depended on immediate religious experience, in addition to knowledge and observance of the details of the Torah and Talmud
Talmud
The Talmud is a central text of mainstream Judaism. It takes the form of a record of rabbinic discussions pertaining to Jewish law, ethics, philosophy, customs and history....

.

Much of Judaism was still fearful of the messianic movements of the Sabbateans
Sabbatai Zevi
Sabbatai Zevi, , was a Sephardic Rabbi and kabbalist who claimed to be the long-awaited Jewish Messiah. He was the founder of the Jewish Sabbatean movement...

 and the Frankists
Jacob Frank
Jacob Frank was an 18th century Jewish religious leader who claimed to be the reincarnation of the self-proclaimed messiah Sabbatai Zevi and also of the biblical patriarch Jacob...

 (followers of the messianic claimant Jacob Frank
Jacob Frank
Jacob Frank was an 18th century Jewish religious leader who claimed to be the reincarnation of the self-proclaimed messiah Sabbatai Zevi and also of the biblical patriarch Jacob...

 (1726–1791)). Many rabbis suspected Hasidism of an intimate connection with these movements.

The characteristically "Lithuanian" approach to Judaism
Judaism
Judaism ) is the "religion, philosophy, and way of life" of the Jewish people...

 was marked by a concentration on highly intellectual Talmud
Talmud
The Talmud is a central text of mainstream Judaism. It takes the form of a record of rabbinic discussions pertaining to Jewish law, ethics, philosophy, customs and history....

 study. Lithuania became the heartland of the traditionalist opposition to Hasidism, to the extent that in popular perception "Lithuanian" and "misnaged" became virtually interchangeable terms. In fact, however, a sizable minority of Lithuanian Jews belong(ed) to Hasidic groups, including Chabad
Chabad
Chabad or Chabad-Lubavitch is a major branch of Hasidic Judaism.Chabad may also refer to:*Chabad-Strashelye, a defunct branch of the Chabad school of Hasidic Judaism*Chabad-Kapust or Kapust, a defunct branch of the Chabad school of Hasidic Judaism...

, Slonim
Slonim
Slonim is a city in Hrodna Voblast, Belarus, capital of the Slonim District. It is located at the junction of the Shchara and Isa rivers, 143 km southeast of Hrodna. The population in 2008 was 50,800.-Etymology and historical names:...

, Karlin
Karlin (Hasidic Dynasty)
Karlin-Stolin is a Hasidic dynasty originating with Rebbe Aaron the Great of Karlin in present-day Belarus. Karlin was one of the first centres of Hasidim to be set up in Lithuania....

 (Pinsk
Pinsk
Pinsk , a town in Belarus, in the Polesia region, traversed by the river Pripyat, at the confluence of the Strumen and Pina rivers. The region was known as the Marsh of Pinsk. It is a fertile agricultural center. It lies south-west of Minsk. The population is about 130,000...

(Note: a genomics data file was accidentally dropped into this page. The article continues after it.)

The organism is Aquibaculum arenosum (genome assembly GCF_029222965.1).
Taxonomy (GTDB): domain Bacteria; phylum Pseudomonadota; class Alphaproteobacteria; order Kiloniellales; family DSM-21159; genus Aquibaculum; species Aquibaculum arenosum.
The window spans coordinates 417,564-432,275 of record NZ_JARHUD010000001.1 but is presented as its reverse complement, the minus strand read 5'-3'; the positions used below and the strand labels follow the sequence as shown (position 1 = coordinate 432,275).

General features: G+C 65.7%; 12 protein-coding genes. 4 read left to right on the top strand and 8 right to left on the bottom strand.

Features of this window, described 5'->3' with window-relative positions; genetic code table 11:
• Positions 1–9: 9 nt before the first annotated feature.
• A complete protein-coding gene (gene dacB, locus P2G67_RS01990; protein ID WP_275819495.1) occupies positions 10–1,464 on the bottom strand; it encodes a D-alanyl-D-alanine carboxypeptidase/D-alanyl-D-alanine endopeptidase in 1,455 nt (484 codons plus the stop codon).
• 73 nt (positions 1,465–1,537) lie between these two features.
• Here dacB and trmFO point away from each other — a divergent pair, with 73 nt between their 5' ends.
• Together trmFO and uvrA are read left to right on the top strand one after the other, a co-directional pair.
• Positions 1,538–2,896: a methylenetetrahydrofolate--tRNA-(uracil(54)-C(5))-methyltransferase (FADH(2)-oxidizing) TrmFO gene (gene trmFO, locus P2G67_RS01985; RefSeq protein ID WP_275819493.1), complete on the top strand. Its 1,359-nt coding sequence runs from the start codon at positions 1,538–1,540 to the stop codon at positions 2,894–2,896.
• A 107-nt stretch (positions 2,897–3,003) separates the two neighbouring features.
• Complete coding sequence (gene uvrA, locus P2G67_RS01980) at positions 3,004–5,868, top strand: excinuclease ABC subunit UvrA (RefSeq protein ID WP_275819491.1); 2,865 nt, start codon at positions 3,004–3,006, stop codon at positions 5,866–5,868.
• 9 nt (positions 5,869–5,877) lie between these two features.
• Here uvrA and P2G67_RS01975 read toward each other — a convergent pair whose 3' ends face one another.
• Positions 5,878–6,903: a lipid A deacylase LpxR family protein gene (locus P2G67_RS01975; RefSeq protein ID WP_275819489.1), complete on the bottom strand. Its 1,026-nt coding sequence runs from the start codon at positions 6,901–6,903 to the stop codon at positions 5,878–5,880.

) and Koidanov.

Opposition of the Vilna Gaon



The first attacks on Hasidic Judaism came during the times of the founder of Hasidic thought. Two bans of excommunication against Hasidic Jews first appeared in 1772, accompanied by the public ripping up of several early Hasidic pamphlets. The Vilna Gaon
Vilna Gaon
Elijah ben Shlomo Zalman Kramer, known as the Vilna Gaon or Elijah of Vilna and simply by his Hebrew acronym Gra or Elijah Ben Solomon, , was a Talmudist, halachist, kabbalist, and the foremost leader of non-hasidic Jewry of the past few centuries...

, Elijah ben Solomon Zalman, galvanized opposition to Hasidic Judaism. He believed that the claims of miracles and visions made by Hasidic Jews were lies and delusions. A key point of opposition was that the Vilna Gaon maintained that greatness in Torah and observance must come through natural human efforts at Torah study
Torah study
Torah study is the study by Jewish people of the Torah, Hebrew Bible, Talmud, responsa, rabbinic literature and similar works, all of which are Judaism's religious texts...

 without relying on any external "miracles" and "wonders", whereas the Ba'al Shem Tov was more focused on bringing encouragement and raising the morale of the Jewish people, especially following the Chmelnitzki pogroms
Khmelnytsky Uprising
The Khmelnytsky Uprising, was a Cossack rebellion in the Ukraine between the years 1648–1657 which turned into a Ukrainian war of liberation from Poland...

 (1648–1654) and the aftermath of disillusionment in the Jewish masses following the millennial excitement heightened by the failed messianic claims of Sabbatai Zevi
Sabbatai Zevi
Sabbatai Zevi, , was a Sephardic Rabbi and kabbalist who claimed to be the long-awaited Jewish Messiah. He was the founder of the Jewish Sabbatean movement...

 and Jacob Frank
Jacob Frank
Jacob Frank was an 18th century Jewish religious leader who claimed to be the reincarnation of the self-proclaimed messiah Sabbatai Zevi and also of the biblical patriarch Jacob...